The Times Online article puts a sensationalist spin on Nemertes research and took great liberty with my quotes. I urge people to read the report and the FAQ. We model Internet supply and demand because service providers won't share their actual demand and capacity plans. As you'll read, our research is funded by our clients: Vendors, service providers and fortune 500 enterprise.
Nemertes Internet Infrastructure Report
DampierPhillip M Dampier
I read the FAQ and it's a classic case of conflict of interest. Your study would not have been done without the financing of vendors, service providers, and other corporate clients. You also appear to have a revenue stream from licensing the results of the study to interested clients, who I assure you wouldn't bother unless they had a vested interest in the findings.
Additionally, since we all know the results are made public, and media availabilities are prominently mentioned on the website, a paying client has the bonus of a seemingly independent third party who will be available to discuss the findings and results. That keeps their hands clean, but not so clean when they license the report findings and mention them prominently when delving into public policy, public relations, and marketing strategies.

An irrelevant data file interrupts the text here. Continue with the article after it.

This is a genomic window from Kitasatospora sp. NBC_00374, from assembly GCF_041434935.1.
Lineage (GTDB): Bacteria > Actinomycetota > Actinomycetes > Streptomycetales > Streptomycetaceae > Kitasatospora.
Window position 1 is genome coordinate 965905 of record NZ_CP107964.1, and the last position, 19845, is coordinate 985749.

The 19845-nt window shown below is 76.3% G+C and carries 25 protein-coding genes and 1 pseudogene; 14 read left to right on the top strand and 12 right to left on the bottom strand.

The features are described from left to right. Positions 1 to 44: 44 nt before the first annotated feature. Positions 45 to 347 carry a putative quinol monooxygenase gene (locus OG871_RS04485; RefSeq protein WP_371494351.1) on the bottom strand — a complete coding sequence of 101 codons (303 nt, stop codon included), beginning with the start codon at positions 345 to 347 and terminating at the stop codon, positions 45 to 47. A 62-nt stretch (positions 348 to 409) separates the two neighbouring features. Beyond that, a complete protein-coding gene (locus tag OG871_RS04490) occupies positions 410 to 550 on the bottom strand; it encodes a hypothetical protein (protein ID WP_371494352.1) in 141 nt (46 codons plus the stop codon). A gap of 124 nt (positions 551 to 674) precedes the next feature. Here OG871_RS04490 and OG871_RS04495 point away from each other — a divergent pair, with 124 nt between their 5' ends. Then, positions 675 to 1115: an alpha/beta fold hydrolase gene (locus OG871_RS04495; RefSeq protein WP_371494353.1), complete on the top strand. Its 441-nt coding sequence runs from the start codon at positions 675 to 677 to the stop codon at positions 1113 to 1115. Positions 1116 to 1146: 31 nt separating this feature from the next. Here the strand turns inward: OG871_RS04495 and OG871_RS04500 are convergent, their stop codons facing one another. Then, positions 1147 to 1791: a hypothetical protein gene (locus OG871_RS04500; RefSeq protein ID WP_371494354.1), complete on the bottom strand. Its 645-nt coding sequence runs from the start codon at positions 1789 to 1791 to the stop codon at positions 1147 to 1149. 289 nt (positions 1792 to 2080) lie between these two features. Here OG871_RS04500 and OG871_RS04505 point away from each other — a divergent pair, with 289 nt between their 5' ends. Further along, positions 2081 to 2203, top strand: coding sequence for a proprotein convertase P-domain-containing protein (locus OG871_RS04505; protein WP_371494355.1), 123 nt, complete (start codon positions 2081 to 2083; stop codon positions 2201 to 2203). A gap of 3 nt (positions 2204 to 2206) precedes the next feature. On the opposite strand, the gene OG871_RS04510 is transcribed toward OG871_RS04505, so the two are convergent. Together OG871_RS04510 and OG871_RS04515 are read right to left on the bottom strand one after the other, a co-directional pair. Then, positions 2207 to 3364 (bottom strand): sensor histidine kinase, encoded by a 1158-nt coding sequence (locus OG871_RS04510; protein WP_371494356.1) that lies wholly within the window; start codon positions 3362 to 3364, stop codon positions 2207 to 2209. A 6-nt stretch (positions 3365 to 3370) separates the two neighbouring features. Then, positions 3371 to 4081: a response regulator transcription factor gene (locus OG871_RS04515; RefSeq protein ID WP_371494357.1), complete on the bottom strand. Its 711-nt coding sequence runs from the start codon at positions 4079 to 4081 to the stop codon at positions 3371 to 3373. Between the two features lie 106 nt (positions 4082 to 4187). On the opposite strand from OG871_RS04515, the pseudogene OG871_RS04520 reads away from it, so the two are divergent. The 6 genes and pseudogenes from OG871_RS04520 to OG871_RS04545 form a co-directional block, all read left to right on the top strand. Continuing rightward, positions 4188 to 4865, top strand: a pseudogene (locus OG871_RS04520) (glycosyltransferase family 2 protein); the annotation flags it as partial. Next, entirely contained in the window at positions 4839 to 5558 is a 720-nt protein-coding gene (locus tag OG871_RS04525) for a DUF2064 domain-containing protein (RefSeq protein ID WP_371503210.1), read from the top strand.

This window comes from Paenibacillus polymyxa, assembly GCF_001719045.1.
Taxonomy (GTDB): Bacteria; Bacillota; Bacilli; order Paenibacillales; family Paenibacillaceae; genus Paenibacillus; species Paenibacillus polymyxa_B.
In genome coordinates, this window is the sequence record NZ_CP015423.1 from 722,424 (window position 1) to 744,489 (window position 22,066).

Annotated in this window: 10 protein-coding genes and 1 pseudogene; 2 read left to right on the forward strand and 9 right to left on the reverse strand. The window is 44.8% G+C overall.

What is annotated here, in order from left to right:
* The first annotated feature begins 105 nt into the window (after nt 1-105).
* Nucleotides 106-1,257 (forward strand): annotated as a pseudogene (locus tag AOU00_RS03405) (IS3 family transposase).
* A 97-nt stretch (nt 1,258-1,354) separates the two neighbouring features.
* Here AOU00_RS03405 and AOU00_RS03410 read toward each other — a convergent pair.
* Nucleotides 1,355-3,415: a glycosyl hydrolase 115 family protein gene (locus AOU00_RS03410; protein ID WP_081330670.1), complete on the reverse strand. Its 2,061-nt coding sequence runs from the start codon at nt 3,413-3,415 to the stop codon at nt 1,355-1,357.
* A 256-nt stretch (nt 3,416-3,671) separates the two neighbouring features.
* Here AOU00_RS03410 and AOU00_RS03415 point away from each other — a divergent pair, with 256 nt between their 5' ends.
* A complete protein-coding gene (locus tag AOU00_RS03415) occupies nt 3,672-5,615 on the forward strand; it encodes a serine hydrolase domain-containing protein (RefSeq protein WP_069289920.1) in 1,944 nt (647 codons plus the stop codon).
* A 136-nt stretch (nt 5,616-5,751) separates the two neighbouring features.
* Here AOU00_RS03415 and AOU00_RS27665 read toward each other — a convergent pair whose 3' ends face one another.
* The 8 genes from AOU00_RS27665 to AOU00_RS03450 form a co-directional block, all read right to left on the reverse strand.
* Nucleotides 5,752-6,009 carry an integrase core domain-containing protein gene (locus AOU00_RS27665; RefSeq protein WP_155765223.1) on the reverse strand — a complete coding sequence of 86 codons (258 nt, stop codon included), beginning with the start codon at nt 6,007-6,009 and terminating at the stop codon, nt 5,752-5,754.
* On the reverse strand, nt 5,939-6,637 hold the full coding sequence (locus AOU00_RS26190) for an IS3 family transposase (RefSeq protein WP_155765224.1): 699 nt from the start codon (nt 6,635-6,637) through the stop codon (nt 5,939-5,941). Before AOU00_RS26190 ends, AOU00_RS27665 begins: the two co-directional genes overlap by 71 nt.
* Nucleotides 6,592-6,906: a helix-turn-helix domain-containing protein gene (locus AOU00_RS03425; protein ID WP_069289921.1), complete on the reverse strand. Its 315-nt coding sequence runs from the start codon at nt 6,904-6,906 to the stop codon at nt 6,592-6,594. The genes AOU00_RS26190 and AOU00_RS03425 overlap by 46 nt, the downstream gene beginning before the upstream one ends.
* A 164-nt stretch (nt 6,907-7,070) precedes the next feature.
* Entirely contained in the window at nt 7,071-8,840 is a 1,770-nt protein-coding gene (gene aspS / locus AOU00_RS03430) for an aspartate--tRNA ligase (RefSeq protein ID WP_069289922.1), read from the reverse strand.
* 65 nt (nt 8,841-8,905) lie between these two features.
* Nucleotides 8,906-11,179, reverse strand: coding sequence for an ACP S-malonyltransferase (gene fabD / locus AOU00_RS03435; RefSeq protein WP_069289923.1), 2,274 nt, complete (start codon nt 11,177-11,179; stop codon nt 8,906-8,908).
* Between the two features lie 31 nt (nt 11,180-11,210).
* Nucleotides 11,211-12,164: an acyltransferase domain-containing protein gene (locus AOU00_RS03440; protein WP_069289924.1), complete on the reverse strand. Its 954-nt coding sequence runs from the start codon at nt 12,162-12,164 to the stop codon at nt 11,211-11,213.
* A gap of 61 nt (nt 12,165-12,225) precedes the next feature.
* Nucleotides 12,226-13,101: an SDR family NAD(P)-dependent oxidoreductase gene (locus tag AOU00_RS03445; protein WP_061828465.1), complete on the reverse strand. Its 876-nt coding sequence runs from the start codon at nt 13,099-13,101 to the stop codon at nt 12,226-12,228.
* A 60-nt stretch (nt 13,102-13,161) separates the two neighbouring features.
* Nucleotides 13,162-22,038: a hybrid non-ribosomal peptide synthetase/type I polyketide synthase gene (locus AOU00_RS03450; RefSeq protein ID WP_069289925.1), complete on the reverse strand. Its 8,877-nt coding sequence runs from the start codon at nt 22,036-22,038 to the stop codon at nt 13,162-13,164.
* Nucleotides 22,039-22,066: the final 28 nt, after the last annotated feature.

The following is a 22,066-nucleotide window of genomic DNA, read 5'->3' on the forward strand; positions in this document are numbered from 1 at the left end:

It's also unsurprising that Nemertes stays out of public policy recommendations, because that is exactly what clients want. They'll provide their own spin as they see fit, just as happened in 2007 and will no doubt happen again.
It's all very neat and tidy, and immediately draws suspicion as soon as that time honored strategy of following the money begins.
I'd also say sensationalism and spin follows your report on this matter wherever you go. It drew the exact same panic headlines in 2007, was dredged up again by a few marketing people to justify broadband usage caps in 2008, and now largely the exact same coverage is appearing now, coincidentally in the same month broadband issues and capacity has been headline news since Time Warner used your theories to justify their Internet rationing effort.
If you want to do reports for clients who subscribe to your service, then send them the results and don't make them public. Let the clients make the report public, because they are effectively paying for it. It prevents the accusation you are astroturfing on their behalf by insulating their involvement in the effort.
Otherwise, a list of all supporting clients by name, in addition to whether they have been licensed to use the material, absolutely must be added to the bottom of your findings, or they are rightfully dismissed out of hand as bought and paid for.
Alternatively, if you are doing this in the public interest, do not accept funding from those with a vested interest in the findings, and do not license their use by anyone. Let people read them on your site, in full and in context, not after some marketing group has massaged the relevant points for their latest strategy.